Towards the end of the film, Disney sits down with Travers and delivers a touching definition of storytelling that can also apply to Lindelof addressing his father issues in “Lost.” Disney says, “We all have our sad tales, but don’t you want to finish the story, let it all go and have a life that isn’t dictated by the past? It’s not the children [Mary Poppins] comes to save; it’s their father. It’s your father…That’s what this is all about, all of it, everything…George Banks will be honored. George Banks will be redeemed – and all he stands for saved. Maybe not in life, but in imagination. It’s what we storytellers do. We restore order with imagination. We instill hope again and again and again.”
Though Lindelof and Cuse have taken a lot of abuse about their ending of “Lost” from people who hated the spiritual and supernatural nature of it, they did manage to “restore order with imagination” and “instill hope” through their story. In a world that often seems violent and random and harsh, they found a larger purpose and opportunities for redemption and the courage to say, “This world is NOT the end.”
In Lindelof’s case (and maybe in Cuse’s as well), this was relevant on a personal level. Storytelling allowed him to connect with his father on a deeper level than he ever perhaps did in life. It also allowed him to portray the belief that their story isn’t really over because his father is no longer alive.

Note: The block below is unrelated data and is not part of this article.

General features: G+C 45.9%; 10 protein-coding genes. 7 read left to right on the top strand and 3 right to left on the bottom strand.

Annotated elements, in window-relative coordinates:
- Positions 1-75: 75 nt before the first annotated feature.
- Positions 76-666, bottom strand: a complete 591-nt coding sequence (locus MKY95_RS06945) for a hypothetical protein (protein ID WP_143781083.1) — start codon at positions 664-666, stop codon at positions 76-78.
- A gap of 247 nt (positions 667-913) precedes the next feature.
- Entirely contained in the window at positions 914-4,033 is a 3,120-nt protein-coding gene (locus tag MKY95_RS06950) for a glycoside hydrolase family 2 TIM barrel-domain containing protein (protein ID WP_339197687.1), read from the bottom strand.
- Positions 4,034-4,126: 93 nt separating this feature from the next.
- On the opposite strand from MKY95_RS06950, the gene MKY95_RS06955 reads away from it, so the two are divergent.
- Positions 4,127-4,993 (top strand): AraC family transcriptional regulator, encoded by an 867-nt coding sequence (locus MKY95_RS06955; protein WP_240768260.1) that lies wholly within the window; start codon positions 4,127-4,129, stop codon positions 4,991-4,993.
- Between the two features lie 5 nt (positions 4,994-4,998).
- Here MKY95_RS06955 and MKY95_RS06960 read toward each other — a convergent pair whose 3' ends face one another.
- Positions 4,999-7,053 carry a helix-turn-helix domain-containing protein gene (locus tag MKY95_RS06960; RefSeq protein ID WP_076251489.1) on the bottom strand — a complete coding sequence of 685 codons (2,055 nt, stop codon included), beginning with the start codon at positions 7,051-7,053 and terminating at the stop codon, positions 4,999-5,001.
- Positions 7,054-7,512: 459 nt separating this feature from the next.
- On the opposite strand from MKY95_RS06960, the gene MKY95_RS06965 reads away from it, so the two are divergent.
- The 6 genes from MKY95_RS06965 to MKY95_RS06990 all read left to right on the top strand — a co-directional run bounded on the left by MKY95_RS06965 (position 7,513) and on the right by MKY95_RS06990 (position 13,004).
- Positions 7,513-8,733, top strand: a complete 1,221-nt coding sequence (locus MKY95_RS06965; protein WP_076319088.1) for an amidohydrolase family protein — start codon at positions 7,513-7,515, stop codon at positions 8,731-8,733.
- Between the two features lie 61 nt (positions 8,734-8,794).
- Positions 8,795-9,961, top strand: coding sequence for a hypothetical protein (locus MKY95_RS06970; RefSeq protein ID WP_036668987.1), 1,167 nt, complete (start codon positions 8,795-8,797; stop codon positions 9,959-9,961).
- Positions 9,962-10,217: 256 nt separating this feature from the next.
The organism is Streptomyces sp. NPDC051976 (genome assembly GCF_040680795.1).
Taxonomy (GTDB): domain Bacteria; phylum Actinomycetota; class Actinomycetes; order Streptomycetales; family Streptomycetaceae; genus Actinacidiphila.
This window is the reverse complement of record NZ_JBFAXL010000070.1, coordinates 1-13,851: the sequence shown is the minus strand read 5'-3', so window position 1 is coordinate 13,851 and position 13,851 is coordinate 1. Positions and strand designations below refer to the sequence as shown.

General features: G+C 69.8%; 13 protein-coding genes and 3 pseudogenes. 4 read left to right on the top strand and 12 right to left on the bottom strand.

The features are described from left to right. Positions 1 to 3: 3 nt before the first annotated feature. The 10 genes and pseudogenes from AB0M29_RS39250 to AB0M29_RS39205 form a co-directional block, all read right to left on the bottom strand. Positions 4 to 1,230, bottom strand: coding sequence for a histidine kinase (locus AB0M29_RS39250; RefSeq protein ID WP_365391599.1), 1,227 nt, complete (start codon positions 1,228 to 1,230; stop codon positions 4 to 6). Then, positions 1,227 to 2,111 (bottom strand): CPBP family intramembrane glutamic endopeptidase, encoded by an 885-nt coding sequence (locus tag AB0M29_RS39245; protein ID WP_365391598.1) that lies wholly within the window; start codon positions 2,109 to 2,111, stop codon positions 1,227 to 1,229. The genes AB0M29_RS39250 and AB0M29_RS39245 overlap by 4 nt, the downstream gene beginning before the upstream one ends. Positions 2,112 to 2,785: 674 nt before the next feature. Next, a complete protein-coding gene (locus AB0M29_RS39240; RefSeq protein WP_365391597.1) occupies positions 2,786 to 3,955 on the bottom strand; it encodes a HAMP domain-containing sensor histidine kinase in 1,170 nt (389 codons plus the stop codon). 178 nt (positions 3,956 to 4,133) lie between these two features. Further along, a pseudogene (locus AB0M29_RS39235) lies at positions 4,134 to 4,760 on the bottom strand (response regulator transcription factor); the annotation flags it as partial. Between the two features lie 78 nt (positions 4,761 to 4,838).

Christopher Award-winning author of “Love and Salt” Jessica Mesman Griffith may have expressed this belief best when talking about the death of her own mother during an interview. She said, “I needed to acknowledge death, to acknowledge that suffering was a reality and something I had endured…I needed a way to feel that this story was not over with my mother and the other people we had lost – that we were going to be able to have some connection with them. It’s not something we’re waiting for, it’s not something that’s going to happen when we die. It’s something that we have access to right now. There’s not a wall between us and heaven. It’s much more permeable than we might believe.”
Griffith found that connection through her Catholic faith. Lindelof seems to have found it through storytelling and, if not a full out embrace of religious faith, at least an embrace of “mystery.” As he told Brodesser-Akner, “There are people who are comfortable with mystery. And there are people who are uncomfortable with mystery. I’m very comfortable with mystery.”
It’s no mystery why fans of “Lost” connected with the series. Lindelof’s and Cuse’s writing came from a deeply personal place, an emotional and spiritual place. That’s what storytellers are supposed to do – and they did it extremely well.